Resident Evil 7: Biohazard has been grabbing all the horror game attention recently, especially with the staggered release of gameplay videos. With all this headline-grabbing PR, it would be easy for people to miss Yomawari: Night Alone (on PS Vita and PC) from Nippon Ichi Software. This would be a real shame as this deceptively cute-looking game more than deserves our attention.
The game places you as a little girl looking for her lost sister and missing dog. Unfortunately, on the very evening they disappear, your hometown becomes more haunted than a house on a Native American burial site. This setup is more than just skin deep, though; it cleverly frames the gameplay mechanics for the rest of the game. You are given a vague objective — find your sister — and are expected to explore in order to achieve this goal. Cue that lost feeling we all experienced as a child, and you're immediately involved.
This flows into how you deal with the hordes of monsters roaming around. You quickly learn that each nightmarish entity has a different movement pattern and behavior triggers. How do you learn this? Normally by dying. There are visual indications to use, such as the demon with bandages wrapped around their head. They can be avoided by tiptoeing around them. It took me far too long to figure that one out.
The Horrors Are Unavoidable
This trial-and-error atmosphere generates a real sense of permanent fear. You never feel truly safe, aware that around the next corner could be an unexpected monster or sprite. You consistently feel weak and vulnerable. By making you blindly explore, you can't avoid the horrors surrounding you. More effectively, you are forced to decipher their strengths and weaknesses. However, even after hours of play, you'll still never shake off that feeling that the next hellish creature will be your downfall.
There are many gamers who will revel in this freakish land of opportunity, drinking in the on-edge setting and gameplay. That sensation of not being in control was a fresh one for horror games, which have for too long felt the need to empower the player. Yomawari: Night Alone strips you of any perceived power and demands you respect it. Equally, those who prefer more solid direction will find the game overly challenging. Most of the mysteries and puzzles posed by Night Alone offer little to no clear advice, which could quickly become more frustrating than fun.
Fear And Frustration
Graphically, the game is simple in style, with some twists and flare. The world is almost Studio Ghibli in design, especially in regards to the monsters. They are recognizable, which makes their existence even more terrifying. The buildings, streets and locations are gloomy facsimiles of real-world (anime generic) Japanese towns, and they do create a claustrophobic element as you travel around them. Indeed, this concept of all-encompassing fear is the game's dominant strength —and weakness.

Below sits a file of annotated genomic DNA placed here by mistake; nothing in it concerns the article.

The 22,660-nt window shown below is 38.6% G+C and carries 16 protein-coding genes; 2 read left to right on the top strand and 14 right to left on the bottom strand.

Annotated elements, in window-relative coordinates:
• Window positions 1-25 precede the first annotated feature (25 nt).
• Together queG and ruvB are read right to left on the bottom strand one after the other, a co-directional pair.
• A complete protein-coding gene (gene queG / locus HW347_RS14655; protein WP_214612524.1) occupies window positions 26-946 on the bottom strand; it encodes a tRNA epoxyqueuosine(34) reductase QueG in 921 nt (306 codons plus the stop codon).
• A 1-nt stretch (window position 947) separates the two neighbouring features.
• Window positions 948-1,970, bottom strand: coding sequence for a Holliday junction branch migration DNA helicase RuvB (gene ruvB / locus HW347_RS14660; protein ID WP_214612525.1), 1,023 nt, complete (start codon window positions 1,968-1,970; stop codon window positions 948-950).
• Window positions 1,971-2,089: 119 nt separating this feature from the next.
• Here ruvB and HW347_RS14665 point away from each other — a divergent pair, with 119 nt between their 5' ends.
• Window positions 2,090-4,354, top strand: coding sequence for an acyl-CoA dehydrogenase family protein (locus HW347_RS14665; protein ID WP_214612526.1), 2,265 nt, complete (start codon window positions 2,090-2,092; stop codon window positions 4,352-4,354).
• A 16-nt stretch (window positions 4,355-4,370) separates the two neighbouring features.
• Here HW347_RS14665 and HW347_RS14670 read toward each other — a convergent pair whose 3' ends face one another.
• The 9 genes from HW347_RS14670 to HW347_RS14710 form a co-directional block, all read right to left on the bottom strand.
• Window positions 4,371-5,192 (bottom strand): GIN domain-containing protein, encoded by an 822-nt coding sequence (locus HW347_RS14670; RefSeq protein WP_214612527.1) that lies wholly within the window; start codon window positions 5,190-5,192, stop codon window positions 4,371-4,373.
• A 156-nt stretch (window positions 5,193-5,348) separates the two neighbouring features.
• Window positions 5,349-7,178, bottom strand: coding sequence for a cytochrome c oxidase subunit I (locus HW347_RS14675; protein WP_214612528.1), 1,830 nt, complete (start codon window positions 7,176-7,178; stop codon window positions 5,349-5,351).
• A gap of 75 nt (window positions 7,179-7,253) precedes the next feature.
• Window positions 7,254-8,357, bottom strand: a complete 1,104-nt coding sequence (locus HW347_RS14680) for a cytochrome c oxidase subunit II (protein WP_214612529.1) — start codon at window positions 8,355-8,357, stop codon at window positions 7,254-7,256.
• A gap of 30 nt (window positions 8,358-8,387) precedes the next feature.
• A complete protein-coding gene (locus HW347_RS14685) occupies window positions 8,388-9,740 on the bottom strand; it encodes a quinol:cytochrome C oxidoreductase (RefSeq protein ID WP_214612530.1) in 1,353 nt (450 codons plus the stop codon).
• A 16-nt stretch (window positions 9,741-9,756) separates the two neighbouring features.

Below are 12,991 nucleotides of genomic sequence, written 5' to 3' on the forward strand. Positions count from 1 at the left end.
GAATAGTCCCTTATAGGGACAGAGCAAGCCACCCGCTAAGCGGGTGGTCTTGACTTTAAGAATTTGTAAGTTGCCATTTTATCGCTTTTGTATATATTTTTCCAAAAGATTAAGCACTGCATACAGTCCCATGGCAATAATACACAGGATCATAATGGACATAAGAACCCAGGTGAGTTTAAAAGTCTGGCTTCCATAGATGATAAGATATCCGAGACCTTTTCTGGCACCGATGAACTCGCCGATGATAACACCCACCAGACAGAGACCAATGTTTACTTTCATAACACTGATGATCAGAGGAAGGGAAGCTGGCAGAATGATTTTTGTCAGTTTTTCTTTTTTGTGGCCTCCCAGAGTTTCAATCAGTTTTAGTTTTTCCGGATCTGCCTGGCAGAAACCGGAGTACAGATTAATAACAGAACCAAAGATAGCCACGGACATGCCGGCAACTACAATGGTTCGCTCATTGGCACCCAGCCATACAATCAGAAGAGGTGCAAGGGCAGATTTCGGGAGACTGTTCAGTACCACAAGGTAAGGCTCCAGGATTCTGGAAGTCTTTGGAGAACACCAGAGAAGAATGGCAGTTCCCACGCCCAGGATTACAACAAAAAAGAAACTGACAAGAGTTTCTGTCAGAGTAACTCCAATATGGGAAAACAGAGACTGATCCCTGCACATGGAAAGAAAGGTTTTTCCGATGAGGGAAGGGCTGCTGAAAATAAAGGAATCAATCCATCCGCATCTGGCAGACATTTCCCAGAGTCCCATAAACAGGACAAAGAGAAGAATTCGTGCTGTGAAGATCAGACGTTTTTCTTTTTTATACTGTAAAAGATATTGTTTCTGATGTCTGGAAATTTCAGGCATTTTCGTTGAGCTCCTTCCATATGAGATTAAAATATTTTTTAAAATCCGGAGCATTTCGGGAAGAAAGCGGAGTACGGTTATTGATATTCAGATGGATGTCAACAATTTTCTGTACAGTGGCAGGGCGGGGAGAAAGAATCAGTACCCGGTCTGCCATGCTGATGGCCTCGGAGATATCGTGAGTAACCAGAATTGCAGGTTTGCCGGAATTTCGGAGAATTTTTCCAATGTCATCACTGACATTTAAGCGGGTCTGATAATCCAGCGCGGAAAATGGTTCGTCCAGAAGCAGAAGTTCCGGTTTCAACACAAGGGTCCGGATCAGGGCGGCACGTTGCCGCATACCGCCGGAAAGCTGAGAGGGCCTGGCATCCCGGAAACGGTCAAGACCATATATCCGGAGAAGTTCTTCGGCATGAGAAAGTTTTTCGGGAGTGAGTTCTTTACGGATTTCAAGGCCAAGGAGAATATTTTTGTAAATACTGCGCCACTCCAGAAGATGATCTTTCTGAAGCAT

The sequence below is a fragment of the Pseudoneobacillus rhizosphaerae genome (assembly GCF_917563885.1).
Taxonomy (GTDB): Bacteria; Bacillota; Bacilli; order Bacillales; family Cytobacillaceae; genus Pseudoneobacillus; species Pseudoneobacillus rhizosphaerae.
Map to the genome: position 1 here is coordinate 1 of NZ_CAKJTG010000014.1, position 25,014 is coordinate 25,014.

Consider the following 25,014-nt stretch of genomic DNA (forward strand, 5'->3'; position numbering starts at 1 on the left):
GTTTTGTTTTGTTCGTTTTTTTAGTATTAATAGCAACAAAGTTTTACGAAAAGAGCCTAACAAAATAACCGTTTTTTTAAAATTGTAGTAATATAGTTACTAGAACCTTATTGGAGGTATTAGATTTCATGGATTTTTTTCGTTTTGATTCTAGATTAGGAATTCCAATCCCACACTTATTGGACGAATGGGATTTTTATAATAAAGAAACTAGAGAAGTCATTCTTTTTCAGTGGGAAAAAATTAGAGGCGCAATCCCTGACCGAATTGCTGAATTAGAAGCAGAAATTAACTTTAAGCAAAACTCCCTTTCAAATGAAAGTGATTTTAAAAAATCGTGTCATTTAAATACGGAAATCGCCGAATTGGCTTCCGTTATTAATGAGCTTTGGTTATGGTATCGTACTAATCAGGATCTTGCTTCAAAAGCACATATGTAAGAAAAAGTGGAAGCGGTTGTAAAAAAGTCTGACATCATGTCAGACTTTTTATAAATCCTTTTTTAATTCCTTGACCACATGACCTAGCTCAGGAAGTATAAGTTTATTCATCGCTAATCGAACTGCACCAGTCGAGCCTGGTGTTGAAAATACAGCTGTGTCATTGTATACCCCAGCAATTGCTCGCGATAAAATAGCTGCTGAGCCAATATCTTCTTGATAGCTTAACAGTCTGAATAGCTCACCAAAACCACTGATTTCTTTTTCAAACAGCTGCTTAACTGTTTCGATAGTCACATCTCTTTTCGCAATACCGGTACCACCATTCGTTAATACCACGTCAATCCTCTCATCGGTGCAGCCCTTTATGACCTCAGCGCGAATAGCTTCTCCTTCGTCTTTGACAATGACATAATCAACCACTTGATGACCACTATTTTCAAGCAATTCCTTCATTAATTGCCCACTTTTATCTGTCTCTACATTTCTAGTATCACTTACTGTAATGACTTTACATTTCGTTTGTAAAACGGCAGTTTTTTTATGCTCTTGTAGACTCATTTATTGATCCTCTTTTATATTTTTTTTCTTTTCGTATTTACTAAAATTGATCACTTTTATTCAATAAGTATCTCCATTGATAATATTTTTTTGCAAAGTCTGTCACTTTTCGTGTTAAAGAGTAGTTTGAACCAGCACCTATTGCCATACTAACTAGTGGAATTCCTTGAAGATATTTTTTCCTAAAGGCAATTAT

There are almost no ways to fight back against the monstrosities of the town. Later in the game, you may discover ways to stall them or misguide them, but only very rarely (read: practically never) can you remove them from play altogether. This makes you fill with fear with every corner-of-your-eye glimpse, as one touch from these beasts will lead to your death and subsequent resurrection at the last save point. However, while this is effective in generating that horror atmosphere, it can rapidly become infuriating. Especially true when you're occasionally cornered in new areas by new enemies in a depressing death/repeat gameplay loop.
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Instead of taking the monsters on or running past them, you are taught to hide within the environment and wait for the creatures to leave. While hiding, the screen zooms into the object you're hiding behind. You cannot see the area around you, and must instead rely on the pace of your character's heartbeat to determine whether it's safe to move on.
These moments are impressively tense, especially if playing with headphones on. However, there are times when enemies linger for a little too long, consequently turning tension into irritation and frustration. Similarly, the zoomed-in view of where you are hiding is significantly more graphically retro than the rest of the game. This leads to long periods of time staring at a lackluster screen, with an unnecessarily long pause in gameplay opportunity.
A Survivor Or A Casualty?
Despite the evident flaws of the game, Yomawari: Night Alone is a fantastic horror title. The scares are mostly effective, and the game will leave you with that eery feeling you want from the genre. While it isn't especially long — collectible hoarders will probably take around 5–6 hours — the time you spend with the game, it's story, and the characters is time well spent. It left me hungry for more, but more than satisfied with what I had. If you're hankering for that ideal, old-school fright title, then you should definitely pick up Yomawari: Night Alone.
Yomawari: Night Alone from NIS America and Nippon Ichi Software is available for Steam and PS Vita from October 28.
Have you played Yomawari: Night Alone? What were your thoughts? What horror title are you looking forward to? Let us know in the comments below! —
(Full Disclosure – GameOrNought was provided a Steam copy of Yomawari: Night Alone by NIS America)